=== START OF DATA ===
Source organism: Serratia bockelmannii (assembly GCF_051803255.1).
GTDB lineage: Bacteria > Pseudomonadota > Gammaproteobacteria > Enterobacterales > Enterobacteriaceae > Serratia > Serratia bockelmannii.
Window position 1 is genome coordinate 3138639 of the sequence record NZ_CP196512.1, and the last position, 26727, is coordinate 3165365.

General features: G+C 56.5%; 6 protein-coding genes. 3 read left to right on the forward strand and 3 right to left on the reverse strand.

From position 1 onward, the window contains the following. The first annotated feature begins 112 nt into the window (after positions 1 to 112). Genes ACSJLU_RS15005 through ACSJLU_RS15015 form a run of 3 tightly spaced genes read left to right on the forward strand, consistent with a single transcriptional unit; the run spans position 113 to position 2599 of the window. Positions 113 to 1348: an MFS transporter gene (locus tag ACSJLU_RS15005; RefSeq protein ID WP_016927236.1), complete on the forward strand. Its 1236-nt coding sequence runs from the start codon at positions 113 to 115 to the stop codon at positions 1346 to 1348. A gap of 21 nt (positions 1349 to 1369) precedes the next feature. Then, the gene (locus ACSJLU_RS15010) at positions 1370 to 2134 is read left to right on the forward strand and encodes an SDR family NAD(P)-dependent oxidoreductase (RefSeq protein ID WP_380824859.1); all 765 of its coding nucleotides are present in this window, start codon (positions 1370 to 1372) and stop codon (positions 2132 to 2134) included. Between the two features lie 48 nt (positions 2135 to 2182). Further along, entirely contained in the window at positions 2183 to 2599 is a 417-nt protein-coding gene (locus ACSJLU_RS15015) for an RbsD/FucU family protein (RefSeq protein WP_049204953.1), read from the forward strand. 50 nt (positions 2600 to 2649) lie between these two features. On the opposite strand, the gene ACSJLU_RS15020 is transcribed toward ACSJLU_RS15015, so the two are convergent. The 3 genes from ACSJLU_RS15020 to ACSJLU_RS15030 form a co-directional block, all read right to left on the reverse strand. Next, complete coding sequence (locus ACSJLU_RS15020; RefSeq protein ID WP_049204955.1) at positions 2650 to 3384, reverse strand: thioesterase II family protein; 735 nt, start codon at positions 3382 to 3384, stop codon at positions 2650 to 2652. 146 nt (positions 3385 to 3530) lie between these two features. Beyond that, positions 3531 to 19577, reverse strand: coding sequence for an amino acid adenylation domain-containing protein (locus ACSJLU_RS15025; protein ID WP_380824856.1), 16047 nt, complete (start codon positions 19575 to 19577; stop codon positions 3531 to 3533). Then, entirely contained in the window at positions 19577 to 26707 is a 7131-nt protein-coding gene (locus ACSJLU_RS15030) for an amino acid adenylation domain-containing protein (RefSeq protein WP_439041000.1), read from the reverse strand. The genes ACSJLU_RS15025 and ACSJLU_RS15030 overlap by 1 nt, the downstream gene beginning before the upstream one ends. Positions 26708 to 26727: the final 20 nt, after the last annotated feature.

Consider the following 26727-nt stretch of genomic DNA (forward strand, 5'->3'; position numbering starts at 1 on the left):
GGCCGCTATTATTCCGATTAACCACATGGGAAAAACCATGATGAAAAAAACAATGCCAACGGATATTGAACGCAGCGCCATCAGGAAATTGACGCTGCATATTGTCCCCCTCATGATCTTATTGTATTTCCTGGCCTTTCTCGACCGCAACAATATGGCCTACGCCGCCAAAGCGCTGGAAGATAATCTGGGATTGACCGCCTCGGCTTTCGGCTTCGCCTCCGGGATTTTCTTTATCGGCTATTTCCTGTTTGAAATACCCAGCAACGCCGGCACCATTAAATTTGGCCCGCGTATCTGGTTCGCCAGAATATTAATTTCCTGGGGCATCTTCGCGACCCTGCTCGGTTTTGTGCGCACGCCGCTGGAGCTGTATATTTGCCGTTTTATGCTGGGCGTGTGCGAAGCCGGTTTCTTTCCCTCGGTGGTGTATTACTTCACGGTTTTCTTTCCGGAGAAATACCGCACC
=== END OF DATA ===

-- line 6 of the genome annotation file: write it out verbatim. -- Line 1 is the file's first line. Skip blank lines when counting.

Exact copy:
Consider the following 26727-nt stretch of genomic DNA (forward strand, 5'->3'; position numbering starts at 1 on the left):